Camembert, my butt. I’m so mad! The curd took hours to set and then it was still too runny and leaked out the bottom and then the stupid mold decided not to stay put and the curd gush-pooped everywhere. I salvaged what I could (so much for sanitized conditions) and, because Gavin says no cheese failure is actually a failure, I strained the curd in a bag and then put it into ricotta molds. It’s a mess and I’m peeved because the instructions betrayed me and because white mold cheese already has me nervous and now I feel utterly incompetent and stupid for actually thinking I could do fancy cheese. The nerve!

    Signing off for now. Gotta go nurse my wounds…

    This same time, years previous: vanilla fondant, nourishment, letting go, growing it out, the quotidian (10.26.15), in the garden, sweet potato pie, the morning kitchen.

  • the quotidian (10.25.21)

    Quotidian: daily, usual or customary;
    everyday; ordinary; commonplace

    Reading material.

    I taught my older daughter how to make pie crust and then she left these in my freezer.

    Green tomato: does anyone actually like it?

    Stretching the salsa.

    Squeeze me. I’m soft!

    If kept unopened in the back of the fridge, it has a surprisingly long shelf life.

    Careful. Bundts stun.

    Work lunch: savory oatmeal.


    Simple pleasures.

    Tucci on my table.

    Thinking of making like Delilah and grabbing some scissors.



    This same time, years previous: vote!, snowboarder cake, 2017 garden stats and notes, the quotidian (10.24.16), winter squash soup with corn relish, our cracking whip, random, breaking news, the first teenager, the quotidian (10.25.11), tales of terror and woe.

  • soft sourdough bread

    Know this: I was not after a soft sourdough recipe. I love our bakery sourdough, and I love my homemade sourdough. But when one of you pointed me in the direction of Kate of Venison for Dinner (because of all her milk and cheese posts which have been awesome, by the way — thank you!), I couldn’t help noticing she had this soft sourdough recipe that kept popping up in her posts, and I became curious. According to Kate, she uses this recipe for everything from buns to loaves to cinnamon rolls.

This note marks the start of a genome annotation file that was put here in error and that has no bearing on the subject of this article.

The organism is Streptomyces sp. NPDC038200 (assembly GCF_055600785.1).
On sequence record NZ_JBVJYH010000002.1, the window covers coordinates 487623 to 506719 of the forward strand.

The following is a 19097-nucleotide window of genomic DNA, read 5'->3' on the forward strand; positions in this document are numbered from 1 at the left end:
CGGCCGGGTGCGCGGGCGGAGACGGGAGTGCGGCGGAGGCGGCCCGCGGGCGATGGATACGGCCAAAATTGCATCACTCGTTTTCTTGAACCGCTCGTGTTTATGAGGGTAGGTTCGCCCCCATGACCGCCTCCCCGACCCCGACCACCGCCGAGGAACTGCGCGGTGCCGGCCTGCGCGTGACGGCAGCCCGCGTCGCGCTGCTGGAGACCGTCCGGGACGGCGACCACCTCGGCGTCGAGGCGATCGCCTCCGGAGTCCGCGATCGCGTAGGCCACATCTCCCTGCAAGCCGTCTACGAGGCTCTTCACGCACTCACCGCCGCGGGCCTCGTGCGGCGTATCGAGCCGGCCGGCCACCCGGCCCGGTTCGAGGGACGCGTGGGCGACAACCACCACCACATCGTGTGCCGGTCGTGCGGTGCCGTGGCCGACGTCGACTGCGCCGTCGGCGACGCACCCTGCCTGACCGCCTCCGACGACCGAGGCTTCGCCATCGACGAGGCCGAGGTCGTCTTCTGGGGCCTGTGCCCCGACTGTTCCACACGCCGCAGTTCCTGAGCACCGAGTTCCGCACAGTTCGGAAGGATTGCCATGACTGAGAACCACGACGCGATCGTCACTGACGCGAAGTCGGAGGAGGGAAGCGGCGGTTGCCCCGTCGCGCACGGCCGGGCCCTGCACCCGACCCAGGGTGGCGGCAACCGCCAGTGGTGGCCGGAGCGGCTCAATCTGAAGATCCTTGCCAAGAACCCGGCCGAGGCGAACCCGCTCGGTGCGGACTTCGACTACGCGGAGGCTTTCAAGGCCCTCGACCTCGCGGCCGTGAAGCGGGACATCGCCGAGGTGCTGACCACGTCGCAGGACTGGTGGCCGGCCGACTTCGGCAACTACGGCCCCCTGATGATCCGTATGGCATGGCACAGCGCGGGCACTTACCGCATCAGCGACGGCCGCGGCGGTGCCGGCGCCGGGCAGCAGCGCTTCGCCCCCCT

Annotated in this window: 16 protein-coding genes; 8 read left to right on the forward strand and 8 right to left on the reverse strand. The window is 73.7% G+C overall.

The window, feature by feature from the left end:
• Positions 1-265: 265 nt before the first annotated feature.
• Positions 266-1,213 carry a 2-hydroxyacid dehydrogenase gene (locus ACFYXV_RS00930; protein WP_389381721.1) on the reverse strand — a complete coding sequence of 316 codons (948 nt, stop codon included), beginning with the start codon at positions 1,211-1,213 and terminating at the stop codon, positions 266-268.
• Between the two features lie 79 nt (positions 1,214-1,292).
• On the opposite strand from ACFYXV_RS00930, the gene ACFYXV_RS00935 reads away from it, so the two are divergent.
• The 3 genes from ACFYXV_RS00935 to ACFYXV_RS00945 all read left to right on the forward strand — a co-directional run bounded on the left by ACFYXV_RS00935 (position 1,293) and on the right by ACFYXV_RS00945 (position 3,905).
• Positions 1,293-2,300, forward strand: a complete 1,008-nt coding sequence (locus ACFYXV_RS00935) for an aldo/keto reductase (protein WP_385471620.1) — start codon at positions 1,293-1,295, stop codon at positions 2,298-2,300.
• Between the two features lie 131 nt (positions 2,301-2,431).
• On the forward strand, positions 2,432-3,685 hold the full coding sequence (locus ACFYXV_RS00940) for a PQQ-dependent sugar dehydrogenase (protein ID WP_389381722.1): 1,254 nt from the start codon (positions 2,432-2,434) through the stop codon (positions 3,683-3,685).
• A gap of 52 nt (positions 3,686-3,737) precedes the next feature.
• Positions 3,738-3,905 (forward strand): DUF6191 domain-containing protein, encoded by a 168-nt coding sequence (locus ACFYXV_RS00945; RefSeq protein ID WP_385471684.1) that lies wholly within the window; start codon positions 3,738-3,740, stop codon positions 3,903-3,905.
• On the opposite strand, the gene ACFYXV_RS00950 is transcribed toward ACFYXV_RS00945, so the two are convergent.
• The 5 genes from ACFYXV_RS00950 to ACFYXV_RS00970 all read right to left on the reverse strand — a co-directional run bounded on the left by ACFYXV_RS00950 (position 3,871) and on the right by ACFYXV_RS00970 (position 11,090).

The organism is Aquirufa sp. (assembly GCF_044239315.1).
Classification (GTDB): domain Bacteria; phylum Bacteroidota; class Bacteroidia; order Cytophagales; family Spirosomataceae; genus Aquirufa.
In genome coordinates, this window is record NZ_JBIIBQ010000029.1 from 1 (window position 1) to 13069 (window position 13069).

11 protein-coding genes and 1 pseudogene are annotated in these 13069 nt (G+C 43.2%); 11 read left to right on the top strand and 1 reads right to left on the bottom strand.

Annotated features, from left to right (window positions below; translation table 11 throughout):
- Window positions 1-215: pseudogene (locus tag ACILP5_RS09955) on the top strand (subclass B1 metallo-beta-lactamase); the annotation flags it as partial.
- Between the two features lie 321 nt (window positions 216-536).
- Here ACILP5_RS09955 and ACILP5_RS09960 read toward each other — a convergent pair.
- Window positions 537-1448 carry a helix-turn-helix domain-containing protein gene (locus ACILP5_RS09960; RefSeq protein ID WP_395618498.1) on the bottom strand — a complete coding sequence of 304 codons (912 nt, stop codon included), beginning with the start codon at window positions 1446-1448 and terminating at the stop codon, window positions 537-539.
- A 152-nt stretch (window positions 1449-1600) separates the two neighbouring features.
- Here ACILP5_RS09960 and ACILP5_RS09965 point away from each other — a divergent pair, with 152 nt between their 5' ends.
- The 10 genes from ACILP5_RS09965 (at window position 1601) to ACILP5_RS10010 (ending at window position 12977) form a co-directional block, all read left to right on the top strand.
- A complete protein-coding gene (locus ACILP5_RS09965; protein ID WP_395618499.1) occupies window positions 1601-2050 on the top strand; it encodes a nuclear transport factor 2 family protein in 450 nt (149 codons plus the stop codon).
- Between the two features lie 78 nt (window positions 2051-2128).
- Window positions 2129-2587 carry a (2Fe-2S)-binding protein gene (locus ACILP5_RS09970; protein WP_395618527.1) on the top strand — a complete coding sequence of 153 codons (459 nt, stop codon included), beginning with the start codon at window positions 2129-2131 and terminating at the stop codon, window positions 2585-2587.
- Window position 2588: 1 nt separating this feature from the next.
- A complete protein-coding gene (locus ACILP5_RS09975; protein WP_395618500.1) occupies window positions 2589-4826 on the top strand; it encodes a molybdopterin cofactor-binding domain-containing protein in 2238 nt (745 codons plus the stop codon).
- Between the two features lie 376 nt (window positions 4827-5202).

Why soft sourdough instead of the regular fabulous stuff, you ask? Well, some people, apparently, take issue with sourdough bread’s crustiness. This, I think, is weird — the crunchy, chewy crust is half the fun, right? — but I do get it that for anyone with tender teeth or weak jaws, a hard crust could be an inconvenience. Plus, some people just prefer billowy, soft bread without a sour tang.

    Like I said, weird.

    But, since I have a raging case of FOMOOF (Fear Of Missing Out Of Food), of course I had to try it — and it was totally different from any sourdough I’d ever made!

    In fact, my family thought I was lying when I said it was sourdough. “Nah,” they said, “this is more like Wonder Bread,” a comment which, I suppose, could be seen as offensive, but I happened to agree. It was so soft and white and non-tangy that I actually made myself a peanut butter and jelly sandwich with the fresh bread, the first PB&J I’d made in years, probably, and it was divine.

    Even though the bread is fully sourdough (which I still kinda can’t believe), it’s incredibly tender with just the gentlest bit of chew and only the faintest hint of sourness. And the loaves are so soft, they’re squeezable. Each time I pick one up, I think of babies’ butts.

    But wait! It gets better! Because then I decided to try making cinnamon rolls with the dough.

    Since subbing ordinary bread dough for cinnamon roll dough has never failed to be anything but a crushing disappointment — the rolls always seem to end up tasting like bread trying to be something it’s not — I was deeply skeptical. But they turned out wonderful: caramelly and soft and chewy.

    My husband says he much prefers this version to my regular potato-based dough which, he says, is too soft and sweet. This one has a little more heft, and it’s less sweet, so it feels more real. (Sweetness with a spine. Like me.) Normally, he eats one cinnamon bun and is done. With these, he couldn’t stop. 

    at night: my starter, my baby